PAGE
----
Did patron ze her peace, with good fore-sight:
And to maintaine, her princely port in blisse,
Restrain'd with lawes, wild lust that walkes amisse.
Denouncing death, or danger to her foes,
That darst, gainst their states friend, themselues appose.
Thus hath all times, and tongues, well entertained her,
Gods faithfull servant, and mans fastest friend:
And those condemn'd to shame, that haue disdeign'd her;
And (if I augure right) shall to the end,
When man in vaine, doth gainst the Lord contend?
Ne can the state, or pollititian misse her,
While he for his sweete Sions sake, doth blisse her.
VVhose company giues comfort in distresse,
Two heades at neede, yeeld more advice then one:
Two walkers in the way, may falles redresse,
Two bodies sooner warme, then post alone:
Two hands to helpe are better far then none.
How man man misse her comfort (doe her right)
To passe the lingring day, or tedious night?
Shee concord doth augment, by consanguinity,
Sometimes shee standes, the counterpawne of peace;
Shee doth enlardge loues boundes, by new affinitie:
Shee (arbitrating vmpire,) warres doth cease,
Shee still imploies the common-wealthes, increase.
Her ympes in youth, are loues sweete pawnes and gages,
To parents staues, to stay by in their ages.
VVhose house is held, an Academie royall,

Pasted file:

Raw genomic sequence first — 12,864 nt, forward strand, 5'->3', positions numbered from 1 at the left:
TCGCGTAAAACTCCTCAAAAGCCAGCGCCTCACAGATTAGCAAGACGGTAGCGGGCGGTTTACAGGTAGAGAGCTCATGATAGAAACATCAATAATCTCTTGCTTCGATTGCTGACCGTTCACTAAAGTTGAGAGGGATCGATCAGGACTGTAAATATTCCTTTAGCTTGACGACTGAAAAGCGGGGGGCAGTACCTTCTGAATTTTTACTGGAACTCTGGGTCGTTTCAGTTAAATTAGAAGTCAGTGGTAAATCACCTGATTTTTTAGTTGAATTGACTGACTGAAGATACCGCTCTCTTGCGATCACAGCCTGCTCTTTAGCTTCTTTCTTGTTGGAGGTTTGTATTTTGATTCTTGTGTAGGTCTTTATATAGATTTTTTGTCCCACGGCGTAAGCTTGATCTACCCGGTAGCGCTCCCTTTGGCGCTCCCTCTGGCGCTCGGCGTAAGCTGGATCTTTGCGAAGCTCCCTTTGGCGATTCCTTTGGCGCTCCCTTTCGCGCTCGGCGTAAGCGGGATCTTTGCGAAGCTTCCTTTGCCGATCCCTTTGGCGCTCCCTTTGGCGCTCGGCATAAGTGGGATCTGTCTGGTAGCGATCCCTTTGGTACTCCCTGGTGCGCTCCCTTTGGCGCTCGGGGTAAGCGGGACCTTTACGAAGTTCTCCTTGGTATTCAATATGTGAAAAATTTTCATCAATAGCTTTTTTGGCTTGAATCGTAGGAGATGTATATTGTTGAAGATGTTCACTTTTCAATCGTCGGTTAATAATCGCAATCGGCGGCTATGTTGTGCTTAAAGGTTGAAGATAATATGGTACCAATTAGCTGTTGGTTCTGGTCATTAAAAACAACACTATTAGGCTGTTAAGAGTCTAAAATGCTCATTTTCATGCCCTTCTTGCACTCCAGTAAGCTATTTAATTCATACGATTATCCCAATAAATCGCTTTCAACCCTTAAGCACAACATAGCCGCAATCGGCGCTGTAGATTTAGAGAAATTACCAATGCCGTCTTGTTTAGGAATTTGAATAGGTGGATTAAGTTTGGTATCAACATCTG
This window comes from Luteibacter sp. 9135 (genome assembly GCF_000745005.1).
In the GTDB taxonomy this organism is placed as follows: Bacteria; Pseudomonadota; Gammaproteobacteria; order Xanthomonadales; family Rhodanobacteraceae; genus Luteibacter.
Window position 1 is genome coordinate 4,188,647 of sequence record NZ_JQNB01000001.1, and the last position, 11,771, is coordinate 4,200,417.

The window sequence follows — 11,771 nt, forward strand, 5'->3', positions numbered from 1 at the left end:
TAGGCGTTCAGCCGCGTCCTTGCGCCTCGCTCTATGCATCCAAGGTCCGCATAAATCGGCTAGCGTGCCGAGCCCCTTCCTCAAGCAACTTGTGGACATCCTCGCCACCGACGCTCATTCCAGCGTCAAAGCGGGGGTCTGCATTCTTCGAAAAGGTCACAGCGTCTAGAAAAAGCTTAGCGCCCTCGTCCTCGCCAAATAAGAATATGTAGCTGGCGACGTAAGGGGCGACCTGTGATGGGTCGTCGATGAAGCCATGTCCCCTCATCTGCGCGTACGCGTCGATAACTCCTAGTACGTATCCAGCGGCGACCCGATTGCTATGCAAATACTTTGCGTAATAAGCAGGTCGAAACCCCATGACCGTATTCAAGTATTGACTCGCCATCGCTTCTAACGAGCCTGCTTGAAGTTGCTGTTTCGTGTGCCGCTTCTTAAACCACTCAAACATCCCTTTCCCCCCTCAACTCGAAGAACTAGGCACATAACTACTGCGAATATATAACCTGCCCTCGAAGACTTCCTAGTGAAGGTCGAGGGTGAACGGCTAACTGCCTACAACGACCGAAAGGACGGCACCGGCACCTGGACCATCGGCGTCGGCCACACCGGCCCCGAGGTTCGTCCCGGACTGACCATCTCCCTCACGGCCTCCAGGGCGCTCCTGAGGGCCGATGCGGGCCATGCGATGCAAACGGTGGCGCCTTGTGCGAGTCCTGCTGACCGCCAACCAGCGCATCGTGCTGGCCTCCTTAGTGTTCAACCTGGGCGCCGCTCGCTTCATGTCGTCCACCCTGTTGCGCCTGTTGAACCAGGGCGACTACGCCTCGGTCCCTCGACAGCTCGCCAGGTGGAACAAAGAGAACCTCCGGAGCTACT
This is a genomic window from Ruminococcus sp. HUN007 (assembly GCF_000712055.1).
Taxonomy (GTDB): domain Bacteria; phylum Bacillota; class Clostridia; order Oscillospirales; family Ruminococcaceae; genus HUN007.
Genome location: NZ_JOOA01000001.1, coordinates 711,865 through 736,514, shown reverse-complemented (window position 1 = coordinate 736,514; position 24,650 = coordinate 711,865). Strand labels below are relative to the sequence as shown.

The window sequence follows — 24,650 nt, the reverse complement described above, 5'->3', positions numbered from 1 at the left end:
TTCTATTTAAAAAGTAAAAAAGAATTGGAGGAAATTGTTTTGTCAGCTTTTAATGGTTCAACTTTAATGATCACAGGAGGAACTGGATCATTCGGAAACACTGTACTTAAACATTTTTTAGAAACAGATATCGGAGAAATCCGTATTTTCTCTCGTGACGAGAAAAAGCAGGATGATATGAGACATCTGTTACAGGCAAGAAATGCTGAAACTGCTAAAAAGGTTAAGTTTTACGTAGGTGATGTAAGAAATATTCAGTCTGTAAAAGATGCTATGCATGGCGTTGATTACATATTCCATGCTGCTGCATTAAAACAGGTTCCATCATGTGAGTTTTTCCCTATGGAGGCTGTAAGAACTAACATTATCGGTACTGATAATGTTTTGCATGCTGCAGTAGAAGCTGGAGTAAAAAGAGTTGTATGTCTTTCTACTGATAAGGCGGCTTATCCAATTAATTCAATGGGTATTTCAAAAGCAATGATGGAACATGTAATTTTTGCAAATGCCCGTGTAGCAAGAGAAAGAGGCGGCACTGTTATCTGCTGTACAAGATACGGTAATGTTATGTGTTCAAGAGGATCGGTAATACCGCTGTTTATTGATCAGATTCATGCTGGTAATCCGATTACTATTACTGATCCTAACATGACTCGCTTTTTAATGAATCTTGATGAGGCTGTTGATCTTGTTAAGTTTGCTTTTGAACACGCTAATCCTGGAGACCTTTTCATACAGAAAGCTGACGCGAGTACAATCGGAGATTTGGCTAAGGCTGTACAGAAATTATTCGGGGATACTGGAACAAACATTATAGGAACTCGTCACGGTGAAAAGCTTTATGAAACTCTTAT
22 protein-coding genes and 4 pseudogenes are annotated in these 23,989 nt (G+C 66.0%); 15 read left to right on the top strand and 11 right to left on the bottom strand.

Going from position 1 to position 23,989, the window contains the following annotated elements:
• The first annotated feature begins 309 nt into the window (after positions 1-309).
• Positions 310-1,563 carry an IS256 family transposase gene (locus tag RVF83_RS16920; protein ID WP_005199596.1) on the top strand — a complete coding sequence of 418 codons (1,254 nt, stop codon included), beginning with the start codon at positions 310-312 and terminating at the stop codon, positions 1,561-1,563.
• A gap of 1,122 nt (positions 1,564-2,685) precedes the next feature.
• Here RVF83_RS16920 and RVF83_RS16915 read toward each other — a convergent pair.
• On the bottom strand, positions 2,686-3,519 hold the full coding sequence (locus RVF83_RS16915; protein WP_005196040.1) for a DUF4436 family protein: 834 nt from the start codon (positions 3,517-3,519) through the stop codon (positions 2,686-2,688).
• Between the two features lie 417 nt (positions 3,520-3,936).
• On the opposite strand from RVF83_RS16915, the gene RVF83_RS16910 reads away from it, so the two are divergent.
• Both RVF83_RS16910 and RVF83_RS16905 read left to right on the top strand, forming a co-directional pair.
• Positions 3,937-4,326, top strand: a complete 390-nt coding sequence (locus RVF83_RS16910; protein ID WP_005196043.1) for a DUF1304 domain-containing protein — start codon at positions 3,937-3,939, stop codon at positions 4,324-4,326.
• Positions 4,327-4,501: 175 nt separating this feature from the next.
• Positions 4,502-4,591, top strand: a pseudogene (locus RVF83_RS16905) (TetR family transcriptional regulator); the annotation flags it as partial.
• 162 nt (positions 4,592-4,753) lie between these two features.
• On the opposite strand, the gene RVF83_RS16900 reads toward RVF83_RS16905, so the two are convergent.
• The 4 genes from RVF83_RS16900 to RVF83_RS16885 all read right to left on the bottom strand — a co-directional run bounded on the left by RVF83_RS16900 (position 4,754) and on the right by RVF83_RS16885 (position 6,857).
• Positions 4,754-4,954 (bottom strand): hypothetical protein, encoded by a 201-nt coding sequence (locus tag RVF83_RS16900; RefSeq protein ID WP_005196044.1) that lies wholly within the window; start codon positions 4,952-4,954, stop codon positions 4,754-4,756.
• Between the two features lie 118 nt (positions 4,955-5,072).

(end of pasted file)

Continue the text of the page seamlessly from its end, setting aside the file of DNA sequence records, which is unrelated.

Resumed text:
Heere Faith by doctrine, hath due exercise▪
Heere Duetie biddes, her children to be loyall,
Heere Patience prest, if that extreames arise,
Heere Loue in liking heartes, Hope never dies.
Heere Fortitude, repelles faint feares offence,
Heere Mercie doth, with many a fault dispence.
Heere Gratitude, giues guerdon with good vvill.
Heere Constancie, doth checke false wavering Fame,
Heere Humble minde, doth take nor doe none ill,
Heere Temp'rance doth, fond lusts entisements tame,
Heere Chastitie, is guardian of good name.
Heere Labour (Lasies foe) doth keepe true [...]uch,
Heere Meane obserues enough, and not to much.
Heere doth sharpe Logique, proue her right with reasons,
Heere Grammar traines her ympes, in grounds of speach,
Heere shewes Astronomie the starres and seasons;
Heere to accompt Arethmeticke doth teach:
Heere Rhetoricke, in bad causes plaies the leach.
Heere doth Geometrie worke all in measure,
Heere Musicke is maintaind, to maintaine pleasure.
Heere Historie, doth eternize her actes;
Heere Poetrie paintes her never dying fame:
Heere Natures clerkes, doe authorize her factes.
Heere Phisicke stirs, to keepe her health in frame,
Heere Lawiers plead, the charter of her name.
Heere Sophistes (though like newters standing mute,
Yet) doe not dare against themselues dispute.
Heere sits Compassion, porter at her gate,
Prudence purveis, her plenty and her store,
House-keeping Care, is steward to this state.